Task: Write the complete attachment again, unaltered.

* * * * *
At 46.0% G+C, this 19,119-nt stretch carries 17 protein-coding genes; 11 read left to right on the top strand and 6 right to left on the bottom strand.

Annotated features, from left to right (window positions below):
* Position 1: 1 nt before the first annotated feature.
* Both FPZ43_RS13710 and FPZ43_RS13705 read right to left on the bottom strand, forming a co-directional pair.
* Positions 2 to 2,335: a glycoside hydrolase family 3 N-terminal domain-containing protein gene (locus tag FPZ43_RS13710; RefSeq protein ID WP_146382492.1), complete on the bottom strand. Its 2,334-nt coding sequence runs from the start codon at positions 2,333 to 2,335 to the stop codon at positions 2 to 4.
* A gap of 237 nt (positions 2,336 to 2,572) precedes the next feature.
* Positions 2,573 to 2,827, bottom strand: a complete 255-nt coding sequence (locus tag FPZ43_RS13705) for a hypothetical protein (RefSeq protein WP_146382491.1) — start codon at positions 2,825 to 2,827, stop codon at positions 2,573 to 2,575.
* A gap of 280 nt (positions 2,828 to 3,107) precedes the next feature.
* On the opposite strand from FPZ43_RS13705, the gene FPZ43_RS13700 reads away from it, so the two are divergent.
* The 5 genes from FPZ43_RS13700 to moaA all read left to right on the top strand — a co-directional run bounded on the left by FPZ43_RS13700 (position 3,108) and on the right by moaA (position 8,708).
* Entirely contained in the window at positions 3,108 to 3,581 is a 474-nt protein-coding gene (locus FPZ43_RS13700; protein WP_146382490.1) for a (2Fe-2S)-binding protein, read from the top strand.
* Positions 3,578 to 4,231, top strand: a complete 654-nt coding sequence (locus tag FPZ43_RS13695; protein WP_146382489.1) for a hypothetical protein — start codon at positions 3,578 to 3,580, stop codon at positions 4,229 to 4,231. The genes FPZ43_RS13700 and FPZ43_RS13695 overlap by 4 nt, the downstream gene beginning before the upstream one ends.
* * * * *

At 46.0% G+C, this 19,119-nt stretch carries 17 protein-coding genes; 11 read left to right on the top strand and 6 right to left on the bottom strand.

Annotated features, from left to right (window positions below):
* Position 1: 1 nt before the first annotated feature.
* Both FPZ43_RS13710 and FPZ43_RS13705 read right to left on the bottom strand, forming a co-directional pair.
* Positions 2 to 2,335: a glycoside hydrolase family 3 N-terminal domain-containing protein gene (locus tag FPZ43_RS13710; RefSeq protein ID WP_146382492.1), complete on the bottom strand. Its 2,334-nt coding sequence runs from the start codon at positions 2,333 to 2,335 to the stop codon at positions 2 to 4.
* A gap of 237 nt (positions 2,336 to 2,572) precedes the next feature.
* Positions 2,573 to 2,827, bottom strand: a complete 255-nt coding sequence (locus tag FPZ43_RS13705) for a hypothetical protein (RefSeq protein WP_146382491.1) — start codon at positions 2,825 to 2,827, stop codon at positions 2,573 to 2,575.
* A gap of 280 nt (positions 2,828 to 3,107) precedes the next feature.
* On the opposite strand from FPZ43_RS13705, the gene FPZ43_RS13700 reads away from it, so the two are divergent.
* The 5 genes from FPZ43_RS13700 to moaA all read left to right on the top strand — a co-directional run bounded on the left by FPZ43_RS13700 (position 3,108) and on the right by moaA (position 8,708).
* Entirely contained in the window at positions 3,108 to 3,581 is a 474-nt protein-coding gene (locus FPZ43_RS13700; protein WP_146382490.1) for a (2Fe-2S)-binding protein, read from the top strand.
* Positions 3,578 to 4,231, top strand: a complete 654-nt coding sequence (locus tag FPZ43_RS13695; protein WP_146382489.1) for a hypothetical protein — start codon at positions 3,578 to 3,580, stop codon at positions 4,229 to 4,231. The genes FPZ43_RS13700 and FPZ43_RS13695 overlap by 4 nt, the downstream gene beginning before the upstream one ends.